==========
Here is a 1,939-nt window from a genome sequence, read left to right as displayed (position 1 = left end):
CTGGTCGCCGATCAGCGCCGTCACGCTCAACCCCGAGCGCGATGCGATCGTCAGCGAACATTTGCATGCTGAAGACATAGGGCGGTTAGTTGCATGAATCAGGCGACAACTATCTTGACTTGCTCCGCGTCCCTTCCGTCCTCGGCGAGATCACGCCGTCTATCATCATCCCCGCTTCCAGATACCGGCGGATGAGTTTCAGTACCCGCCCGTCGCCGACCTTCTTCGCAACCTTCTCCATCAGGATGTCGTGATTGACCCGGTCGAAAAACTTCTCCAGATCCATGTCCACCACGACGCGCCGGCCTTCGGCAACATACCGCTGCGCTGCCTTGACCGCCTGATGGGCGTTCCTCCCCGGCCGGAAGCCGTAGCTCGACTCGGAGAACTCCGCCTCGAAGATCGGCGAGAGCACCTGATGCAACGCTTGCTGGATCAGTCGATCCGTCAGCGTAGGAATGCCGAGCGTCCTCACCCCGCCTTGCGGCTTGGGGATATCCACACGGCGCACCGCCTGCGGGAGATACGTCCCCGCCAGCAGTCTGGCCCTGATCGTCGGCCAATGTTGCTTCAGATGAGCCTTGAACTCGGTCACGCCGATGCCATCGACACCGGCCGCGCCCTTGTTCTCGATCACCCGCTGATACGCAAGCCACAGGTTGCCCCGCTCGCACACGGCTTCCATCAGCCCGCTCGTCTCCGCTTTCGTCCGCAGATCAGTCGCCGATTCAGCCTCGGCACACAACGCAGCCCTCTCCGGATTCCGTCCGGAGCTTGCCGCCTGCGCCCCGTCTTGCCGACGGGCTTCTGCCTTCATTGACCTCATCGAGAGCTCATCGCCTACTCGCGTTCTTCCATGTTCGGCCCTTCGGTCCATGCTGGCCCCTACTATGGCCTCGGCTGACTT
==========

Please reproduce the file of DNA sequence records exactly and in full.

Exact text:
Here is a 1,939-nt window from a genome sequence, read left to right as displayed (position 1 = left end):
CTGGTCGCCGATCAGCGCCGTCACGCTCAACCCCGAGCGCGATGCGATCGTCAGCGAACATTTGCATGCTGAAGACATAGGGCGGTTAGTTGCATGAATCAGGCGACAACTATCTTGACTTGCTCCGCGTCCCTTCCGTCCTCGGCGAGATCACGCCGTCTATCATCATCCCCGCTTCCAGATACCGGCGGATGAGTTTCAGTACCCGCCCGTCGCCGACCTTCTTCGCAACCTTCTCCATCAGGATGTCGTGATTGACCCGGTCGAAAAACTTCTCCAGATCCATGTCCACCACGACGCGCCGGCCTTCGGCAACATACCGCTGCGCTGCCTTGACCGCCTGATGGGCGTTCCTCCCCGGCCGGAAGCCGTAGCTCGACTCGGAGAACTCCGCCTCGAAGATCGGCGAGAGCACCTGATGCAACGCTTGCTGGATCAGTCGATCCGTCAGCGTAGGAATGCCGAGCGTCCTCACCCCGCCTTGCGGCTTGGGGATATCCACACGGCGCACCGCCTGCGGGAGATACGTCCCCGCCAGCAGTCTGGCCCTGATCGTCGGCCAATGTTGCTTCAGATGAGCCTTGAACTCGGTCACGCCGATGCCATCGACACCGGCCGCGCCCTTGTTCTCGATCACCCGCTGATACGCAAGCCACAGGTTGCCCCGCTCGCACACGGCTTCCATCAGCCCGCTCGTCTCCGCTTTCGTCCGCAGATCAGTCGCCGATTCAGCCTCGGCACACAACGCAGCCCTCTCCGGATTCCGTCCGGAGCTTGCCGCCTGCGCCCCGTCTTGCCGACGGGCTTCTGCCTTCATTGACCTCATCGAGAGCTCATCGCCTACTCGCGTTCTTCCATGTTCGGCCCTTCGGTCCATGCTGGCCCCTACTATGGCCTCGGCTGACTT